Why Stories & Storytelling Are Important in Hospitality
It was the morning of April 15th, 2006. The day our dear friends, Joe & Rachel were getting married. Ben and I were at our other dear friend's home, Derrick & Biz. What would seem like any ordinary day...was something much more sacred & holy.
It was a miss match of old college friends gathering around a meal, sharing stories, enjoying life & laughter. College was a special time for me as I found more of God's voice and the community of friends I made helped me in finding it, too.
And here we were again, reuniting over a meal. Not just reminiscing of how life was before; but, more importantly, how life currently stood.
I took a mental picture. I saved it and filed it away. I marked it...like I said, as “sacred.”
I still remember the smells, the food, the way the light reflected on that Spring day. I knew that I might not ever get a day like that again...with these people...that is, until heaven. I would get to feast with them again, someday.
The Importance of Stories & Storytelling in Hospitality & the Table
It's stories like this, which remind me why storytelling is crucial to hospitality & life at the table. You could be dining at a five-star restaurant with friends; yet, if there is no conversation, no stories, then the meal (even if it was prepared by Thomas Keller himself) would taste a bit bland. It's no wonder when people stir up food memories, many point back to childhood, specific moments where there were stories being served in big white, homey bowls.
In native cultures, there is a village storyteller/historian who retells the communities' stories; as well as, some mythical & folklore ones. These stories remind the people of the tribe/village of who they are, where they came from and guides them as to where they are going.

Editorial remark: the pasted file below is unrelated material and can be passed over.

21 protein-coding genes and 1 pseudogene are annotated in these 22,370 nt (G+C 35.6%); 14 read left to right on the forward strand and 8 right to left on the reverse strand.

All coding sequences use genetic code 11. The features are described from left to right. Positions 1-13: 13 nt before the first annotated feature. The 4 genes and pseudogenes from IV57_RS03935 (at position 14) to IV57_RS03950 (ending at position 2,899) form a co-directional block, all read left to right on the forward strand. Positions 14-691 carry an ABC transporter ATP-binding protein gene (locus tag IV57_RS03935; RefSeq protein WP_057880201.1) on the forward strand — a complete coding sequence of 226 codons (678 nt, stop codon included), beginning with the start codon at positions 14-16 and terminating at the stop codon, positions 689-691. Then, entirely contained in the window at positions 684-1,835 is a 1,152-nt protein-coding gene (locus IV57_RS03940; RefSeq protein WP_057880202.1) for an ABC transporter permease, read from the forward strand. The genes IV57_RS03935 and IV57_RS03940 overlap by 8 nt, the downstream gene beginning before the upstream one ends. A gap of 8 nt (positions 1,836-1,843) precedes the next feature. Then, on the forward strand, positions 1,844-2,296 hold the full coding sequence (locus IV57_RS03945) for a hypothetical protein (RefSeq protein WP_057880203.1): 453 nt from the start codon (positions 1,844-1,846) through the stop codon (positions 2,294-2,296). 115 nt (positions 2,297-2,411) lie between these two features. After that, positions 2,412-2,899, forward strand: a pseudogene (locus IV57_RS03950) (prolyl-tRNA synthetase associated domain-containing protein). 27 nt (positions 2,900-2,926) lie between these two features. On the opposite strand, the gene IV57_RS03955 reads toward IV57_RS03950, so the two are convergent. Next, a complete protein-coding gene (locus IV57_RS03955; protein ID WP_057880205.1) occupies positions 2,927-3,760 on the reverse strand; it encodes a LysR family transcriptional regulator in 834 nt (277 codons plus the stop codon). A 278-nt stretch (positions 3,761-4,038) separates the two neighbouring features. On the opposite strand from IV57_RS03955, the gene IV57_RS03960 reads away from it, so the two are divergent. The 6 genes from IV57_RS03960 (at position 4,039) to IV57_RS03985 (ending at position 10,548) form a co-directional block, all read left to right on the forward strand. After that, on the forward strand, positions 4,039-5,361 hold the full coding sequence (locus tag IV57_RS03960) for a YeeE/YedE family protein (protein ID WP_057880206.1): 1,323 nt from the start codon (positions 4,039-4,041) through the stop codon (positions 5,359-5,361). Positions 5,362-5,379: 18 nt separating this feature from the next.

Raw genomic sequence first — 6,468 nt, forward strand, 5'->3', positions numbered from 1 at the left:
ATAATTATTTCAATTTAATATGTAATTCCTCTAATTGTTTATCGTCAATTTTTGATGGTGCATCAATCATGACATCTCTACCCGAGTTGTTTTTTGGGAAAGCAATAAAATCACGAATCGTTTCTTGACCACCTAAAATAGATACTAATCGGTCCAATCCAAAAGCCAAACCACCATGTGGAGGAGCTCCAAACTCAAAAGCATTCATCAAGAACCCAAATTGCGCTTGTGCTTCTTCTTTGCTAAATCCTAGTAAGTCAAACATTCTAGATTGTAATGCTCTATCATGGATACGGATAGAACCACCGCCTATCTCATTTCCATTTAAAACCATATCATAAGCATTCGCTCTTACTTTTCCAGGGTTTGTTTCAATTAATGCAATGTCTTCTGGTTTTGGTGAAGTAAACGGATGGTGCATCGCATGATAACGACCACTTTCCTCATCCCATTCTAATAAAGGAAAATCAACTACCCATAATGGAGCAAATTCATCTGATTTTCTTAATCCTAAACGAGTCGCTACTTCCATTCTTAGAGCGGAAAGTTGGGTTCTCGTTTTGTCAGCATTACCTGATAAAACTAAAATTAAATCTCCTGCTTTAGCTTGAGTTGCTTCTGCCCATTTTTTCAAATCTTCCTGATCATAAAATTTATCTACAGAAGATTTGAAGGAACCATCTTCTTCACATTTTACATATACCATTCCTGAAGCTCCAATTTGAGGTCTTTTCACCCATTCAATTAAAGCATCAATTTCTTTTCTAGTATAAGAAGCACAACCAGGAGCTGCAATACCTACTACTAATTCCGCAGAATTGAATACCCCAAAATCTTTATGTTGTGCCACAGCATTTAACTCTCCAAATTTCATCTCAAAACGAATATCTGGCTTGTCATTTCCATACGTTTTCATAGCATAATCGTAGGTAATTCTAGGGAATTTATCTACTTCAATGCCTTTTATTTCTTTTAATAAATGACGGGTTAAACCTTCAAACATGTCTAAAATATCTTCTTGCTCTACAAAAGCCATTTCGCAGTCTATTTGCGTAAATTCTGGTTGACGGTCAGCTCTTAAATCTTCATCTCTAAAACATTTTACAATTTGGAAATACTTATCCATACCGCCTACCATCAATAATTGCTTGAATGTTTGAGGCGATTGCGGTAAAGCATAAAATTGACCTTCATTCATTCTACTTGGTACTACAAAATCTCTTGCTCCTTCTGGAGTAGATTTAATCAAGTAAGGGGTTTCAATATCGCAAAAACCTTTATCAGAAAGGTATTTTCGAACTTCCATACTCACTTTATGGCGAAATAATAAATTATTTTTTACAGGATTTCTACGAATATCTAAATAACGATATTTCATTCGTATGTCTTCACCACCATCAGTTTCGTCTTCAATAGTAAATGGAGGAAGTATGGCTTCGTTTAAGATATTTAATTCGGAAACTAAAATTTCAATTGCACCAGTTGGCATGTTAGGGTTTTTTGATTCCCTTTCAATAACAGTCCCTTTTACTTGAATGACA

Storytelling in America isn't completely lost; yet, there is an element missing amongst it's people.
I want to be a part in redeeming this lost art. A table filled with stories is essential to the growth of it's inhabitants (be it a family, roommates, couples, friends, guests over). My hope is that you would walk away with a sense of empowerment to know your story, tell your story, listen to others stories, and help others find their story. The sharing of our stories is what distinguishes humans from the rest of the animal world. Let's not stifle this great gift we have been given...let's share them around the tables we find ourselves.
Telling stories and giving room for storytelling is essential in the giving of hospitality. What do you think?
This is Part 1 of 3 posts on what Redeeming the Table is about. If you haven't subscribed to Redeeming the Table, make sure you do, because I would love to hear your stories and share them with others.
Coming Next...Part 2: Redeeming the Table & Hospitality